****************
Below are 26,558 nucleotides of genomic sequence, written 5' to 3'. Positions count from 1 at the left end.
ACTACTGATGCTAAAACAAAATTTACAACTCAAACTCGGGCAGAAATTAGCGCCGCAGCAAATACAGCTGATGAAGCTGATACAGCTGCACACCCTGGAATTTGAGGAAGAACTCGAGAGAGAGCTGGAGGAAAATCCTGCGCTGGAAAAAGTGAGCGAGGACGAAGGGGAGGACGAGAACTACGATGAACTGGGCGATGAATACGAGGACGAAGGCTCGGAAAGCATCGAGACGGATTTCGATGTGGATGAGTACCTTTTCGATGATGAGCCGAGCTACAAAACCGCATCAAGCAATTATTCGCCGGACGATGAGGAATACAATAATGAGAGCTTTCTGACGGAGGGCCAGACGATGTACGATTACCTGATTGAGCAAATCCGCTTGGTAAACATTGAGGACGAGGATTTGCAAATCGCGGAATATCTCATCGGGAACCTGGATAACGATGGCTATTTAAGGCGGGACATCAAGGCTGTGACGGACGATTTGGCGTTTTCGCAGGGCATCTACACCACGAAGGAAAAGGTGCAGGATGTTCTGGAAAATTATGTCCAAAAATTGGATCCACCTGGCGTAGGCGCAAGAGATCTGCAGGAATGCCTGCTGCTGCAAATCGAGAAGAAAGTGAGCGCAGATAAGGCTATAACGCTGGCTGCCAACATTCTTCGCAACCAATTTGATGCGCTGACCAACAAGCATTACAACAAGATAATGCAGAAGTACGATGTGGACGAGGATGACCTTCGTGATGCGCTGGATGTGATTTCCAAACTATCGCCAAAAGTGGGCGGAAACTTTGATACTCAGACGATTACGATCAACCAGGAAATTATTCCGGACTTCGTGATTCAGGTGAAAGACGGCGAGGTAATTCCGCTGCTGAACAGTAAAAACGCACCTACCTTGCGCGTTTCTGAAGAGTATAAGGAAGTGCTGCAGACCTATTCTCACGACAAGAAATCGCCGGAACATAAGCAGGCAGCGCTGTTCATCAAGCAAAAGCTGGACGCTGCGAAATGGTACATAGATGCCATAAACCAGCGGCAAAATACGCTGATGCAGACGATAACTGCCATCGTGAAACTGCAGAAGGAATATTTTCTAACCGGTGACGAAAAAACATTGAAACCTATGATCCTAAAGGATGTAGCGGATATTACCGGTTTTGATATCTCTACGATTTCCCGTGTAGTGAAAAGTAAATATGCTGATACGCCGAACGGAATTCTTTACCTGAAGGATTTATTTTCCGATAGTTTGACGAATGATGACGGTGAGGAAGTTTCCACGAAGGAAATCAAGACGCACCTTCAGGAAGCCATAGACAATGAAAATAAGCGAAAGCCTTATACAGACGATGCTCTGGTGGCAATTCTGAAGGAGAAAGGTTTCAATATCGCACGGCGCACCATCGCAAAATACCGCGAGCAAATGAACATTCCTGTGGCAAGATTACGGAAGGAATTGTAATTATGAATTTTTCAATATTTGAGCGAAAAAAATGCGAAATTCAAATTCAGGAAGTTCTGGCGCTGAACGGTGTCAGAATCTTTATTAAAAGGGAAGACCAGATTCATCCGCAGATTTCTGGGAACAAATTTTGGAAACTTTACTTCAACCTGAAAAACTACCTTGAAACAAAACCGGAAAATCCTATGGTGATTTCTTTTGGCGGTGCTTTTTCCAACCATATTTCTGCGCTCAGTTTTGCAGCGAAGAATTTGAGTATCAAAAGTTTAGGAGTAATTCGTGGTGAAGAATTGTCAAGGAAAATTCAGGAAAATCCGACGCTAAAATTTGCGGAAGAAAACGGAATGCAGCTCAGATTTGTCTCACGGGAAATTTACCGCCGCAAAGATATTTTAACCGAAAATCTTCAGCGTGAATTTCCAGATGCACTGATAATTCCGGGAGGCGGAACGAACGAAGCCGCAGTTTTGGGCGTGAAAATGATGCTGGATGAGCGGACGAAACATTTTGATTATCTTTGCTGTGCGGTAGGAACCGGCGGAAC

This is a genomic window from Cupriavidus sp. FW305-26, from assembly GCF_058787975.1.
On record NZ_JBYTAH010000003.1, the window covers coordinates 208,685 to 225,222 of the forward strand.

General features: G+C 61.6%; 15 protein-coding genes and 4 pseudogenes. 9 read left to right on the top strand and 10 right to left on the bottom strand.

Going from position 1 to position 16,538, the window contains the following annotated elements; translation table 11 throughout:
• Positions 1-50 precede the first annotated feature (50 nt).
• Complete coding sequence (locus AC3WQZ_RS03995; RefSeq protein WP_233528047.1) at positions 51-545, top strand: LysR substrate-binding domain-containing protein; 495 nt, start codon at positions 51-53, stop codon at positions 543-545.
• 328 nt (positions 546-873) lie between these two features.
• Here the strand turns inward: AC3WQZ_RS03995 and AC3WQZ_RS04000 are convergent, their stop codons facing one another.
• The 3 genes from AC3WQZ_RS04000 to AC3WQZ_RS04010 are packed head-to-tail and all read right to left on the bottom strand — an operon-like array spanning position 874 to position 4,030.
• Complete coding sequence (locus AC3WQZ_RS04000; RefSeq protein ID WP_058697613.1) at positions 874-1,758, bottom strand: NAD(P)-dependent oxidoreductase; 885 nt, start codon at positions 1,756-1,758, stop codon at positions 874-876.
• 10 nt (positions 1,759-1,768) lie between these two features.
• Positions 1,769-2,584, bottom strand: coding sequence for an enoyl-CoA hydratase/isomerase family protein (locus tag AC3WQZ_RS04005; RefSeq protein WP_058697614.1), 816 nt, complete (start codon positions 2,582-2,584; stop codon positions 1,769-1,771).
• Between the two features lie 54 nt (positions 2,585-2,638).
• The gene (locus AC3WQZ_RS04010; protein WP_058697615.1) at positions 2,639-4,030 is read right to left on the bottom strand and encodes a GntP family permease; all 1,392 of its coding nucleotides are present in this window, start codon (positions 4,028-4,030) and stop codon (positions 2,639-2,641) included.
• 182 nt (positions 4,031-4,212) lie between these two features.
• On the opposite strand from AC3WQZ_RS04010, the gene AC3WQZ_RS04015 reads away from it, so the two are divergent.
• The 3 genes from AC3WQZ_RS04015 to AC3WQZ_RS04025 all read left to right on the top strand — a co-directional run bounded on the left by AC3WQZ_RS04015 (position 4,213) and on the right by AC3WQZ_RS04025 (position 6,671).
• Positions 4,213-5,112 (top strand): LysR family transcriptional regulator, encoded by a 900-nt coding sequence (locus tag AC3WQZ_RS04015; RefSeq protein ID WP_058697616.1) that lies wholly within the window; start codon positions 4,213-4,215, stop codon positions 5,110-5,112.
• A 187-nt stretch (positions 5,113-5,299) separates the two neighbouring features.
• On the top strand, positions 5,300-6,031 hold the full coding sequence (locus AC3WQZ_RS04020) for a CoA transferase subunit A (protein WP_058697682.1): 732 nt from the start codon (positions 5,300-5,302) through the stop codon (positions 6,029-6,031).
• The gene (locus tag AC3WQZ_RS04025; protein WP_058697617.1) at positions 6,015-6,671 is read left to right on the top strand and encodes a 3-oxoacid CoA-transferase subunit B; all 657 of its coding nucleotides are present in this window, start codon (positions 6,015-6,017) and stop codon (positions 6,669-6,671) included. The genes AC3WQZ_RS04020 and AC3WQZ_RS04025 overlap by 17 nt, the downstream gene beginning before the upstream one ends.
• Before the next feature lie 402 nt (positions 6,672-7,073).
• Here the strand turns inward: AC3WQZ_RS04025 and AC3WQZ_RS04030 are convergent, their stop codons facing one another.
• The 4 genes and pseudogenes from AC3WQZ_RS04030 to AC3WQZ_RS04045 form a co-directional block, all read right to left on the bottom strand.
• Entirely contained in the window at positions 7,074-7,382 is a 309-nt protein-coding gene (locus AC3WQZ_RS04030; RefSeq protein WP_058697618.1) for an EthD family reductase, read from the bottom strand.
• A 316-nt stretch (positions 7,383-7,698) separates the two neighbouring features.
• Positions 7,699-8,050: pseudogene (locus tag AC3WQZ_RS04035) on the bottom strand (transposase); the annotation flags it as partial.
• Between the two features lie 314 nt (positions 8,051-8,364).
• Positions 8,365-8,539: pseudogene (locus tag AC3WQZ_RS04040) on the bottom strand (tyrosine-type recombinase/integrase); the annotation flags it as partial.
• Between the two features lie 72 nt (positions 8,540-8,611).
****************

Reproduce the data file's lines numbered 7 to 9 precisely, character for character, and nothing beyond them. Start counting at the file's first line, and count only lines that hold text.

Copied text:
• Positions 1-50 precede the first annotated feature (50 nt).
• Complete coding sequence (locus AC3WQZ_RS03995; RefSeq protein WP_233528047.1) at positions 51-545, top strand: LysR substrate-binding domain-containing protein; 495 nt, start codon at positions 51-53, stop codon at positions 543-545.
• 328 nt (positions 546-873) lie between these two features.